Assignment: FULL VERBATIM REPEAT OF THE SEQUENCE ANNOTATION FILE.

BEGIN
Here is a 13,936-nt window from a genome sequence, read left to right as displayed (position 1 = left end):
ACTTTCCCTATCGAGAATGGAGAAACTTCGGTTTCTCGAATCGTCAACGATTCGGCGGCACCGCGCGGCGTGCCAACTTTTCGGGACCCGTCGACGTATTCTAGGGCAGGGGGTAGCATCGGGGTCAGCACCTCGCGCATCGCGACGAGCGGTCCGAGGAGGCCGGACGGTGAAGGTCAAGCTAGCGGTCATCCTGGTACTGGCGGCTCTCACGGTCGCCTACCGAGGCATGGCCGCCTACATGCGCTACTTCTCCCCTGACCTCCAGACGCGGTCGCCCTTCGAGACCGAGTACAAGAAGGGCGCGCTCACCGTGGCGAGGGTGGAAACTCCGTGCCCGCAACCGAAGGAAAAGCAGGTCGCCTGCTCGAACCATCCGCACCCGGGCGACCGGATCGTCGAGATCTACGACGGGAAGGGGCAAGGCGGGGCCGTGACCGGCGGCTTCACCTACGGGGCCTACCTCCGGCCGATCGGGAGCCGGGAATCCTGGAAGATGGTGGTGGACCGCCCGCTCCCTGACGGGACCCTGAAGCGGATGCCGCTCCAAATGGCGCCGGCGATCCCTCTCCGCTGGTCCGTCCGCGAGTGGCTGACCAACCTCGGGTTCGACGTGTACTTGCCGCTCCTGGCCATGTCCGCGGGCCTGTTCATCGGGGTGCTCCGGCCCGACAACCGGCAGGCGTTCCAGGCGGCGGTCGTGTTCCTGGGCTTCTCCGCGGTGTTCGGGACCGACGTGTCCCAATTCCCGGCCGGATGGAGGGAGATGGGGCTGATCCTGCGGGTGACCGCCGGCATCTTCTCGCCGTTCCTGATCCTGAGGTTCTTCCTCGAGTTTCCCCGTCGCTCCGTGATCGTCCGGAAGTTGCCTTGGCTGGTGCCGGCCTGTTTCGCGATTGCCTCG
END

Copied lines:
Here is a 13,936-nt window from a genome sequence, read left to right as displayed (position 1 = left end):
ACTTTCCCTATCGAGAATGGAGAAACTTCGGTTTCTCGAATCGTCAACGATTCGGCGGCACCGCGCGGCGTGCCAACTTTTCGGGACCCGTCGACGTATTCTAGGGCAGGGGGTAGCATCGGGGTCAGCACCTCGCGCATCGCGACGAGCGGTCCGAGGAGGCCGGACGGTGAAGGTCAAGCTAGCGGTCATCCTGGTACTGGCGGCTCTCACGGTCGCCTACCGAGGCATGGCCGCCTACATGCGCTACTTCTCCCCTGACCTCCAGACGCGGTCGCCCTTCGAGACCGAGTACAAGAAGGGCGCGCTCACCGTGGCGAGGGTGGAAACTCCGTGCCCGCAACCGAAGGAAAAGCAGGTCGCCTGCTCGAACCATCCGCACCCGGGCGACCGGATCGTCGAGATCTACGACGGGAAGGGGCAAGGCGGGGCCGTGACCGGCGGCTTCACCTACGGGGCCTACCTCCGGCCGATCGGGAGCCGGGAATCCTGGAAGATGGTGGTGGACCGCCCGCTCCCTGACGGGACCCTGAAGCGGATGCCGCTCCAAATGGCGCCGGCGATCCCTCTCCGCTGGTCCGTCCGCGAGTGGCTGACCAACCTCGGGTTCGACGTGTACTTGCCGCTCCTGGCCATGTCCGCGGGCCTGTTCATCGGGGTGCTCCGGCCCGACAACCGGCAGGCGTTCCAGGCGGCGGTCGTGTTCCTGGGCTTCTCCGCGGTGTTCGGGACCGACGTGTCCCAATTCCCGGCCGGATGGAGGGAGATGGGGCTGATCCTGCGGGTGACCGCCGGCATCTTCTCGCCGTTCCTGATCCTGAGGTTCTTCCTCGAGTTTCCCCGTCGCTCCGTGATCGTCCGGAAGTTGCCTTGGCTGGTGCCGGCCTGTTTCGCGATTGCCTCG